What the Dispatch Magazines staff is reading, watching and listening to this week

READING: “Rosanne Cash: The Bitter Southerner Interview” by Chuck Reece (The Bitter Southerner)

About halfway through her interview with The Bitter Southerner’s editor, Chuck Reece, Rosanne Cash says, “I don't know how much of this story you want.” Reece’s response: “I'll take as much as you want to share.” Those two lines sum up why this interview works so well. In this case, Reece is a fan first, an editor second. He has a love and respect for Cash’s music that goes back 37 years. His familiarity allows Cash to open up as she shares stories about her divorce, her politics and her complicated relationship with the South. This interview was personal and insightful with a sprinkling of light-hearted moments. At one point, Cash recounts her decision to leave her record label, and later, the South. “I called my dad not long after that and said, ‘Dad, I got to get out of here,” Cash says. “And he said, ‘Screw ’em. You belong in New York.’ ” —Brittany Moseley, Assistant Digital Editor

READING: “How 'Creed' Forever Changed the 'Rocky' Series by Adam Serwer (The Atlantic)

I grew up with the Rocky franchise. It’s one reason why I cry at sports movies. But being a white kid in America, I admit that I missed the backwards racial subtext of Rocky: that what America really needed was a white boxing legend. For example, I hadn’t realized that for the longest time Philadelphia had a statue of Rocky Balboa (a fictional, white boxer) and not one of Philly’s real-life boxing legend Smokin’ Joe Frazier. (That wrong was righted in 2015 when the city finally raised a statue to honor the heavyweight champ). This article by The Atlantic’s Adam Serwer made me think hard about the blockbuster franchise and how its spinoff Creed is transforming it in a positive way. —Erin Edwards, Digital Editor | Dining Editor, Columbus Monthly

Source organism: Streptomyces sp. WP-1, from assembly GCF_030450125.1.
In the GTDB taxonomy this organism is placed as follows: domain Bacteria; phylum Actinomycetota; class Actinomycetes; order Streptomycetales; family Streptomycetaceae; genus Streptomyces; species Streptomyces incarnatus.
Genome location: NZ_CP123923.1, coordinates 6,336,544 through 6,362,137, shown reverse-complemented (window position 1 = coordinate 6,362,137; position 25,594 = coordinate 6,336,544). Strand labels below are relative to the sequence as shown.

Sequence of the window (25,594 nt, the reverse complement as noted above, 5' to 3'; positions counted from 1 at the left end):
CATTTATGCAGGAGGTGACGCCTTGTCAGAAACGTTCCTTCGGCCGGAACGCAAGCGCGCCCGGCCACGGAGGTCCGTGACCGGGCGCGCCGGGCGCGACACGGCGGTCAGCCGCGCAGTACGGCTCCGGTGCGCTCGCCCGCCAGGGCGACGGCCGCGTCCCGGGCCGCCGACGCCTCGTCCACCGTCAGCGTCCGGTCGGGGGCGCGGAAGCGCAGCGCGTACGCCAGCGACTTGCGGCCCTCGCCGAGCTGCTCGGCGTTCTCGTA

WATCHING: “The Ballad of Buster Scruggs” (Netflix)

Despite its Netflix release and unusual structure (the film is composed of six short films), don’t think of “The Ballad of Buster Scruggs” as lesser Coen brothers. The shorts are alternately dark, funny, grisly and profound, and include great performances from both expected sources (Tim Blake Nelson is a national treasure) and others less-so (Bill Heck was a revelation in “The Girl Who Got Rattled”). Also, the final section, “The Mortal Remains,” is maybe the film’s simplest, but it presents a scenario that’ll have you revisiting everything that came before it. You could almost say that it ties the room together, much like a favored rug. —Andy Downing, Editor, Columbus Alive


The L.A. Times' podcast Dirty John aired its first episode more than one year ago. It's become relevant once again with Bravo's adaptation of the series into a one-season show by the same name. I can't speak for Connie Britton's portrayal of Debra Newell—a woman swindled by conman John, whom she falls in love with after meeting online—but the podcast is a compelling, paranoia-inducing listen. I have a date with the last installment tonight. —Lauren Reinhard, Marketing Manager


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